Friday, July 17, 2009

Friendly but not Friends

Yesterday I was browsing the internet for blogs about student teaching. As I inch closer and closer to this anticipated moment, I am trying to soak up all of the tips and inspiration I can get!! One of the common threads throughout the tips for student teachers was the importance of being friendly, but not friends with the students. I absolutely understand this piece of advice because if students think you are their friend and not their teacher, the only result will be TROUBLE!! I had never really given the difference between these two relationships much thought before. In fact, the more I thought about this advice, the more trouble I had between determining what makes them distinct. I feel like deep down, I WANT the approval of my students. I want them to like me and I want to like them too. But I think that what this should translate to is wanting the respect and admiration of my students and me giving them the same back. They may not like me, but as long as I am treating them with respect and helping them to succeed as students and as individuals, it really doesn’t matter. So to help myself have a little more clarity on this issue, I compared and contrasted the characteristics of a friend and someone who is friendly.

- Talk on the phone together
- Go to movies, out to eat, shopping
- Confide in each other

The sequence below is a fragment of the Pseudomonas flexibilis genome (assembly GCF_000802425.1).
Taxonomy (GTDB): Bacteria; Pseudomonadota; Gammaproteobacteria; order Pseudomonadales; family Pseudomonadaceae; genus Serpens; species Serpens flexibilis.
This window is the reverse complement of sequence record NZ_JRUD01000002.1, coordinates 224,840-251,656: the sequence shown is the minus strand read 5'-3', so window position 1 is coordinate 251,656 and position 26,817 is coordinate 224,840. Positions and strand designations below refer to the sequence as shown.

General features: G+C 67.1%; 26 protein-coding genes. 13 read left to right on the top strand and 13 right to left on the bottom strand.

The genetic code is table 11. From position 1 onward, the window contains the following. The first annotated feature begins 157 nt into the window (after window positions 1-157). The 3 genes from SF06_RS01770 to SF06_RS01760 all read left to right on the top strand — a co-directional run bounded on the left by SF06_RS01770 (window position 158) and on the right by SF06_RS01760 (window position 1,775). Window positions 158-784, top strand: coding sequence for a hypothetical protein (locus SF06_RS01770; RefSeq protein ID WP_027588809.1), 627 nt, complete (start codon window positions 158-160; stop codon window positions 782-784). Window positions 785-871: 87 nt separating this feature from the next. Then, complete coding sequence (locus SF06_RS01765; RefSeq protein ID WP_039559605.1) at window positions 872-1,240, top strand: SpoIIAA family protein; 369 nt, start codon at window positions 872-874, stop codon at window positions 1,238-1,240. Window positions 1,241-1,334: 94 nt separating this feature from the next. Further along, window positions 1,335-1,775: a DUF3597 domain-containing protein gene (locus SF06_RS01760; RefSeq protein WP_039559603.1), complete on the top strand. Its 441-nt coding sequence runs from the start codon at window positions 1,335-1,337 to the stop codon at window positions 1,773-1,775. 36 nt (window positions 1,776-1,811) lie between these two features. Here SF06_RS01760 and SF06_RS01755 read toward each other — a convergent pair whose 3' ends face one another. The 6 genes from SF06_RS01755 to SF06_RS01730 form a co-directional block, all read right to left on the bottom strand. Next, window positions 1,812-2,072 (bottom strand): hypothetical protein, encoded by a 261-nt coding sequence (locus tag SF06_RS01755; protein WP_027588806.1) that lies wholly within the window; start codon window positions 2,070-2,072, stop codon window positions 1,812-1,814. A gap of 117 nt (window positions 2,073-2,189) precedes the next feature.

- Know you inside and out
- Argue
- Gossip
- Travel together
- Trust each other
- Earn the title of being a “friend”

Friendly is
- Greeting people when you see them
- Helping someone when they need assistance
- Doing kind deeds
- Respecting others for who they are
- Smiling
- Saying nice things to others
- Openness to communication
- Approachability
- Even-Temperedness
- Patience

Although there are some traits that overlap, I think the distinguishing qualities are quite apparent. I can absolutely be friendly with my students without becoming friends. I know if I my best friend was not doing her homework and I said, “Now, friend, what should you be working on now”, I would probably get an eye roll and an “I don’t feel like doing it now. It’ll get done when it gets done”! I know that there is not a whole lot that I could say back to my friend about this situation, but this type of response would be totally unacceptable coming from my students. This whole “friendly but not friends” approach is all coming together now, but I know that it will be even more of a challenge to actually put it into action!

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